Report: American tech firms charge Britons a thumping nationality tax
Without representation, too. Time for a Boston (Lincs) Macbook Party?
The nationality tax levied on Brits by our American cousins that design and sell technology has been laid bare once again in a mini study, and it makes for a molar-grinding read … for people living on this side of the pond anyway.
A range of hardware devices were compared but the biggest differential in UK and US consumer pricing was on software, with Microsoft Office Pro more than double the price here versus there.
Consumer site Which? found Microsoft was touting the top version of Office for £390 but in the US the same software was going for £236, over 62 per cent more pricey.
But the folks at Adobe were also very guilty of profiteering, charging us £562 for the same annual subscription of the Creative Cloud that cost £355 in the States, some 58 per cent more expensive.
Which? found that US punters were paying around 30 per cent less for a MacBook Pro - £1499 in Blighty against £1144. Beats cans from the headphone maker snaffled by Apple were 40 per cent more pricey in British stores at £250, and a Samsung 65H8000 was 29.6 per cent more costly at £3299.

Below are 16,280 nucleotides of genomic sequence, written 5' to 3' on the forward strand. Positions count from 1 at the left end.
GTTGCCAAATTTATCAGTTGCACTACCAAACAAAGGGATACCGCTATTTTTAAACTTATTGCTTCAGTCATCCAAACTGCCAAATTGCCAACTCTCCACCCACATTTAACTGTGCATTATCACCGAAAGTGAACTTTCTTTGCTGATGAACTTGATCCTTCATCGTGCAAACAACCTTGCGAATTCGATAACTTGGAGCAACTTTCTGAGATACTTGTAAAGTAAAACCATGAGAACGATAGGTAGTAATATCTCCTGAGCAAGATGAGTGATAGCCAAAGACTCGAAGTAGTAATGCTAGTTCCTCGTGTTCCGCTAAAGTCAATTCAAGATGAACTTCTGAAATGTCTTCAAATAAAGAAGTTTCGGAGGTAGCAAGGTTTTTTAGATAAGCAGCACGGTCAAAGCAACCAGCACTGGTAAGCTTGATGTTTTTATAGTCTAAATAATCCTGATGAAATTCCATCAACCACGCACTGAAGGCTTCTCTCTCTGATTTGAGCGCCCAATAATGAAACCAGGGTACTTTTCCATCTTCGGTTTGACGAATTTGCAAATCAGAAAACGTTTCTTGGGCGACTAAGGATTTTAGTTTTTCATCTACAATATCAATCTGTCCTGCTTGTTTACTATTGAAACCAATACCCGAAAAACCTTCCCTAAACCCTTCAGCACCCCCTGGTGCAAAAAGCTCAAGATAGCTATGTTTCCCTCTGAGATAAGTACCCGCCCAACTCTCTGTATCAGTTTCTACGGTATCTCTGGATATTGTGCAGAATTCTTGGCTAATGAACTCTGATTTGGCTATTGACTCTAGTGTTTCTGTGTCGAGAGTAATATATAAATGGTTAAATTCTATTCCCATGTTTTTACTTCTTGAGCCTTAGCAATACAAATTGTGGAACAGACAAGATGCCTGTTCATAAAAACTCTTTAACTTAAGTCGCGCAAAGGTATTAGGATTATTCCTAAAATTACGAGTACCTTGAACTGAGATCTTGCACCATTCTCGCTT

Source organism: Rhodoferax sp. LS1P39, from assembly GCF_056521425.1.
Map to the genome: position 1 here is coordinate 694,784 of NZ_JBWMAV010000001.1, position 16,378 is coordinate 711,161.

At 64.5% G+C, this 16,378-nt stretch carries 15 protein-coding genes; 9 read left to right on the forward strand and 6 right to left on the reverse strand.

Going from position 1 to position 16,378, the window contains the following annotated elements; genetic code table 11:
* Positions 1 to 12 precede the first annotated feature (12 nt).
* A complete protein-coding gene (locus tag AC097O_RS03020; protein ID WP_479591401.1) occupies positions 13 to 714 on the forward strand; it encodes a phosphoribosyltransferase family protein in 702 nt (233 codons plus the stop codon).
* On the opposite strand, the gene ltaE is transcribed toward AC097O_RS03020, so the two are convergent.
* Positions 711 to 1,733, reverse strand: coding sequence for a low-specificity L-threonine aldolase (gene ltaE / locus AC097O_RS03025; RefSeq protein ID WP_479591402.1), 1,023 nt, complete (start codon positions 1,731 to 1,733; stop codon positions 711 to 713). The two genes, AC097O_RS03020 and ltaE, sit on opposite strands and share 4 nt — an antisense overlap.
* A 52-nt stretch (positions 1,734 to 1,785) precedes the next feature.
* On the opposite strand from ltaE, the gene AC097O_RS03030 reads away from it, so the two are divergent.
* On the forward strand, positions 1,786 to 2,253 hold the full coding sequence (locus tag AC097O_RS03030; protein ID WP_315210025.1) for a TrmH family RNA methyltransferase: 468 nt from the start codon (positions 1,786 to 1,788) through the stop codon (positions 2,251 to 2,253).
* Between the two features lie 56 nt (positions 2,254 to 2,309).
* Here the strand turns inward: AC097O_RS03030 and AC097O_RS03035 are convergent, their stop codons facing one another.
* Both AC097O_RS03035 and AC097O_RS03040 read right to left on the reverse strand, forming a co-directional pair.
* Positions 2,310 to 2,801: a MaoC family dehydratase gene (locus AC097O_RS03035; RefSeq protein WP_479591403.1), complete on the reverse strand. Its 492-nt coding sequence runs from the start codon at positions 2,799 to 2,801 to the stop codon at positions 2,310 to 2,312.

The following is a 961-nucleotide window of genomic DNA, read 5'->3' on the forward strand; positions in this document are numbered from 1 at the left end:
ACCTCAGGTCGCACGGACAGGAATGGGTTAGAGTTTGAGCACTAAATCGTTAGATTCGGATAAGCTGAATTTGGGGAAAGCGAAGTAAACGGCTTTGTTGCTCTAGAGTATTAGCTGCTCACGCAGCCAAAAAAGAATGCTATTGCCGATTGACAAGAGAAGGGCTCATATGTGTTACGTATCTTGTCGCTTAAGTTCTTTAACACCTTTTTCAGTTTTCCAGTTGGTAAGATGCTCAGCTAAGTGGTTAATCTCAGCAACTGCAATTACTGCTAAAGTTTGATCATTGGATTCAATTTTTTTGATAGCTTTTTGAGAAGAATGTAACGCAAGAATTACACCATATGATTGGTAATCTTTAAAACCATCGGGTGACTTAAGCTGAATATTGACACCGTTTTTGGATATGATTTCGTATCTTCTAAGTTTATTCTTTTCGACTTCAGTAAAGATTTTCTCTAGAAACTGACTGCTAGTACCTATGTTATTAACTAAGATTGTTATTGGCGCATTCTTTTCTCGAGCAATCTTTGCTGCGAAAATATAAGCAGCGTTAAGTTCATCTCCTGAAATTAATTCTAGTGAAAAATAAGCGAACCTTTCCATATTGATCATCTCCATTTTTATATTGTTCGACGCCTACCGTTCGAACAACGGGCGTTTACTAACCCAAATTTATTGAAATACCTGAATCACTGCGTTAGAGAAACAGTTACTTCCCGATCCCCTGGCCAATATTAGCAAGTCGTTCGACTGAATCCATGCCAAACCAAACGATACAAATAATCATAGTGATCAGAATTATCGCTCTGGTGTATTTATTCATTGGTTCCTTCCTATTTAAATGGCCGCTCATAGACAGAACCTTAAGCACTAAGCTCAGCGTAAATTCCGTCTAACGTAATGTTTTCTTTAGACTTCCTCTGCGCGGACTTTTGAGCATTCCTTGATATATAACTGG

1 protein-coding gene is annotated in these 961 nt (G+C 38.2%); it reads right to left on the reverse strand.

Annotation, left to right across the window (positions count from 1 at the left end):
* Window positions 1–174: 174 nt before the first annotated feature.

But it wasn't just the premium end of the market that was found to be over-charging the people of Britain; the Amazon Kindle Fire was 36.5 per cent more at £329; and the Google Nexus 7 16GB was 37 per cent more.
Not content with screwing its UK customers on software, Microsoft expects them to find 37 per cent more cash to buy an Xbox than Americans do.
Which? said that a number of the firms including Google declined to comment. However Amazon gutsily claimed that the gap was due to different operating costs in each country, and Apple said exchange rates, local import laws, biz practices and tax were at play.
These differences seems difficult to justify, unless you are a shareholder of one of the businesses that is ripping off Britain or a US citizen laughing from 5000 miles away. ®
Sponsored: The Nuts and Bolts of Ransomware in 2016